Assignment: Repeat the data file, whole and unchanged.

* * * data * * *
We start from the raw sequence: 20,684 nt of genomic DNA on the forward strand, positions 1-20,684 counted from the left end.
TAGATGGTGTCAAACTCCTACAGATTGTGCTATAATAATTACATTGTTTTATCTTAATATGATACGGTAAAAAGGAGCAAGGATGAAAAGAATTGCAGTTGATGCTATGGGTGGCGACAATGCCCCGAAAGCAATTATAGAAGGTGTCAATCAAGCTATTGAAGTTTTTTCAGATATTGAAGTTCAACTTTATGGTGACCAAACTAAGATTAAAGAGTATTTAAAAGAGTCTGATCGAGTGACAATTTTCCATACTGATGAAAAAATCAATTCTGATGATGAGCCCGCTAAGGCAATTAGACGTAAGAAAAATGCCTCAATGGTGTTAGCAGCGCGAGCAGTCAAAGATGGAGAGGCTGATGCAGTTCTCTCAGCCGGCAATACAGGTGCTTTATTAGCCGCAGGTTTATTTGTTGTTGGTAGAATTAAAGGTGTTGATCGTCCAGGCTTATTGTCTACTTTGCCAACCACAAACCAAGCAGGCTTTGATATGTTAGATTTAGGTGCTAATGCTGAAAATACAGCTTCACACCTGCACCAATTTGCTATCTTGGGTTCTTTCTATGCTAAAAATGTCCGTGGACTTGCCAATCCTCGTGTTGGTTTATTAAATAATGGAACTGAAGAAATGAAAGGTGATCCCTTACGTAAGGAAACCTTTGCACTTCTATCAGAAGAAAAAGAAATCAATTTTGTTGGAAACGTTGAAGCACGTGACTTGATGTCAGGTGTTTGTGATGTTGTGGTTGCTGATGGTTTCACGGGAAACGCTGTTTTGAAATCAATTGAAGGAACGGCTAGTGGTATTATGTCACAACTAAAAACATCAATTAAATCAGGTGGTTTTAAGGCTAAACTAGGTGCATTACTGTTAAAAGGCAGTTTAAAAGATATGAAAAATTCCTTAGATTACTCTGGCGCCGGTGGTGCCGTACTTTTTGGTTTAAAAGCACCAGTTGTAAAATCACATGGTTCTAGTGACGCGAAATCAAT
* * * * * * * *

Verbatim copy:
We start from the raw sequence: 20,684 nt of genomic DNA on the forward strand, positions 1-20,684 counted from the left end.
TAGATGGTGTCAAACTCCTACAGATTGTGCTATAATAATTACATTGTTTTATCTTAATATGATACGGTAAAAAGGAGCAAGGATGAAAAGAATTGCAGTTGATGCTATGGGTGGCGACAATGCCCCGAAAGCAATTATAGAAGGTGTCAATCAAGCTATTGAAGTTTTTTCAGATATTGAAGTTCAACTTTATGGTGACCAAACTAAGATTAAAGAGTATTTAAAAGAGTCTGATCGAGTGACAATTTTCCATACTGATGAAAAAATCAATTCTGATGATGAGCCCGCTAAGGCAATTAGACGTAAGAAAAATGCCTCAATGGTGTTAGCAGCGCGAGCAGTCAAAGATGGAGAGGCTGATGCAGTTCTCTCAGCCGGCAATACAGGTGCTTTATTAGCCGCAGGTTTATTTGTTGTTGGTAGAATTAAAGGTGTTGATCGTCCAGGCTTATTGTCTACTTTGCCAACCACAAACCAAGCAGGCTTTGATATGTTAGATTTAGGTGCTAATGCTGAAAATACAGCTTCACACCTGCACCAATTTGCTATCTTGGGTTCTTTCTATGCTAAAAATGTCCGTGGACTTGCCAATCCTCGTGTTGGTTTATTAAATAATGGAACTGAAGAAATGAAAGGTGATCCCTTACGTAAGGAAACCTTTGCACTTCTATCAGAAGAAAAAGAAATCAATTTTGTTGGAAACGTTGAAGCACGTGACTTGATGTCAGGTGTTTGTGATGTTGTGGTTGCTGATGGTTTCACGGGAAACGCTGTTTTGAAATCAATTGAAGGAACGGCTAGTGGTATTATGTCACAACTAAAAACATCAATTAAATCAGGTGGTTTTAAGGCTAAACTAGGTGCATTACTGTTAAAAGGCAGTTTAAAAGATATGAAAAATTCCTTAGATTACTCTGGCGCCGGTGGTGCCGTACTTTTTGGTTTAAAAGCACCAGTTGTAAAATCACATGGTTCTAGTGACGCGAAATCAAT